Industrial robots, key to boosting productivity in the manufacturing sector, are well represented at this year's WRC.
HIT Robot Group, one of China's leading industrial robot manufacturers, showcased its latest automated pharmaceutical packaging line. It features 10 robotic arms that can nimbly pick up pills and arrange them in order. The pills are later packaged, weighed and labeled automatically on the line.
"The packaging line has been used in many large Chinese pharmaceutical factories to improve productivity, reduce contamination and slash human exertion," said Tu Hongsen, vice general manager of a subsidiary of HIT Robot Group.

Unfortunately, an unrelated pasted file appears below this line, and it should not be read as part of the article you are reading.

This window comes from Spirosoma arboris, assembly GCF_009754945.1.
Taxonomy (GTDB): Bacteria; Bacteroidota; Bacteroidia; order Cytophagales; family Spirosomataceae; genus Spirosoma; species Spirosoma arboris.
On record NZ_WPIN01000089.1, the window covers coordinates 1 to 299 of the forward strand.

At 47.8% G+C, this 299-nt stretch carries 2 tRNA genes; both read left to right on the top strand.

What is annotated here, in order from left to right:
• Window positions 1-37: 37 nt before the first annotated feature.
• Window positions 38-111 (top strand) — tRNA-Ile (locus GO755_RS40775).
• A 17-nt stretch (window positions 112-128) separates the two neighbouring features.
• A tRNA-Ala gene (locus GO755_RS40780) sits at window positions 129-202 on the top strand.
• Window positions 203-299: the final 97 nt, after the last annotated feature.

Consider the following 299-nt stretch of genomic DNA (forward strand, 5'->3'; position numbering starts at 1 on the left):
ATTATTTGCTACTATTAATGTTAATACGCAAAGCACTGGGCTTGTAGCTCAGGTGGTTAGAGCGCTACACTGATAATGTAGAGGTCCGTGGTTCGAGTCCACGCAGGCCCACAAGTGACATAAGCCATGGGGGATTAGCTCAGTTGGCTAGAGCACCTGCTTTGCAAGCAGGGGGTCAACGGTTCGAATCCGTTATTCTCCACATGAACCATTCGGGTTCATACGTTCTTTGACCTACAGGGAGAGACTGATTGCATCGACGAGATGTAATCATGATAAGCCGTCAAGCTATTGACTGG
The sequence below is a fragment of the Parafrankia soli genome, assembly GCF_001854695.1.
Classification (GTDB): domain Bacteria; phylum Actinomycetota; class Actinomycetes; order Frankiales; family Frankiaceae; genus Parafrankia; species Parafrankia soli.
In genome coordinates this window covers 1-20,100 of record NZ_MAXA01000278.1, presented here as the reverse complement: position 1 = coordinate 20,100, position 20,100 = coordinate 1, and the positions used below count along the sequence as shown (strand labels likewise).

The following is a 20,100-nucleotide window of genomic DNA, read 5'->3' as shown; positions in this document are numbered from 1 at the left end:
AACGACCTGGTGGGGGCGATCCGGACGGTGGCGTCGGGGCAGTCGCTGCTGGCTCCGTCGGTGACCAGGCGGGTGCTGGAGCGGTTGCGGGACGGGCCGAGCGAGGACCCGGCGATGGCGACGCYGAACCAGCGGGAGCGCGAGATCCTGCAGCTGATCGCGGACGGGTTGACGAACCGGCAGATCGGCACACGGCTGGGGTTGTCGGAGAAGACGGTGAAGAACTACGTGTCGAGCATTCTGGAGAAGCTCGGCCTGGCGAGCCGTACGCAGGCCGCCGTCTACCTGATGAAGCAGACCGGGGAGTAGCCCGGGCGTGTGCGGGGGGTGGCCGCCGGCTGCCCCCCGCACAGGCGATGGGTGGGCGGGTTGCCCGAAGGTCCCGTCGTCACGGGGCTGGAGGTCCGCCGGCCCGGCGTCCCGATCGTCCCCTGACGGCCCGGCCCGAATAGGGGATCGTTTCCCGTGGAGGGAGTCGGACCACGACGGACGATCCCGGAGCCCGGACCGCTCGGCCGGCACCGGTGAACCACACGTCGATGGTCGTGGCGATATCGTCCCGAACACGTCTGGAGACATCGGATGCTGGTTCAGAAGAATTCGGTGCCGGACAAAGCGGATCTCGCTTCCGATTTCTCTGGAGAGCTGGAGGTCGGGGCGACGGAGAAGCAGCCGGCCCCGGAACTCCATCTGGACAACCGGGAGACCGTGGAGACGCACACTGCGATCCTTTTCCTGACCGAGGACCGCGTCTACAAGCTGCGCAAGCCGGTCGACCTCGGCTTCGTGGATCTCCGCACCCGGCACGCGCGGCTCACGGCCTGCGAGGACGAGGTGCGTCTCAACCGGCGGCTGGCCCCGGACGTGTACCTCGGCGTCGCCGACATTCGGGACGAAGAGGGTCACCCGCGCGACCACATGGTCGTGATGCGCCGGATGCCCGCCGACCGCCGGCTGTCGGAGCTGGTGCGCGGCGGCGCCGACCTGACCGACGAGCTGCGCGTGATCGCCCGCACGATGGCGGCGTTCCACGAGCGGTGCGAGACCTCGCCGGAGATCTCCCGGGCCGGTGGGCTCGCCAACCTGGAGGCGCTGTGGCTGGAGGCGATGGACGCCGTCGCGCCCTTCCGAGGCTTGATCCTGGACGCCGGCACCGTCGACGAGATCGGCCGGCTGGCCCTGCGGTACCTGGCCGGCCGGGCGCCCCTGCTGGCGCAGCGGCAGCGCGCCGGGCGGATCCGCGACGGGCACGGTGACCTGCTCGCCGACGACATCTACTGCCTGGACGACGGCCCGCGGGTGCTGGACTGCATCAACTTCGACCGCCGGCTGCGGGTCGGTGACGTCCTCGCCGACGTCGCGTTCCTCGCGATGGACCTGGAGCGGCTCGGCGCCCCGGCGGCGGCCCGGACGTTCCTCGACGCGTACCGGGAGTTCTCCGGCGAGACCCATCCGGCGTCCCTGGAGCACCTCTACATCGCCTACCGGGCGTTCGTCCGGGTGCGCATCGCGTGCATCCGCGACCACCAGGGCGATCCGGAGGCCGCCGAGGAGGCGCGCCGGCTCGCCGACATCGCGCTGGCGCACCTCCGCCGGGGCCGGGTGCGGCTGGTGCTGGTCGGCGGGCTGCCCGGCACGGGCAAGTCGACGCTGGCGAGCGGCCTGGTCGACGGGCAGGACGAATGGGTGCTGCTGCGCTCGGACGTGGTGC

HIT Robot Group is one of the many Chinese robotics companies that have cashed in on China's huge demand for industrial robots, as the country aims to deploy a large robot army to turbocharge its manufacturing sector amid rising labor costs and an aging population.
According to the CIE report, China is the world's largest industrial robot market, with an estimated value of 5.7 billion U.S. dollars in 2019.
Besides manufacturing, robots are being used in China in many more areas.
A robot barista, developed by Chinese home appliance producer Gree Electric Appliances, has captivated many visitors at this year's WRC. The bright-colored robotic arm can make and serve coffee and even create latte art.
Also on display is Gree's famous robot band, comprising four robotic arms playing the piano, guitar, keyboard and drums. The band became an instant hit when it appeared on this year's China Central Television (CCTV) Spring Festival Gala, the most-watched annual show on Chinese New Year's eve.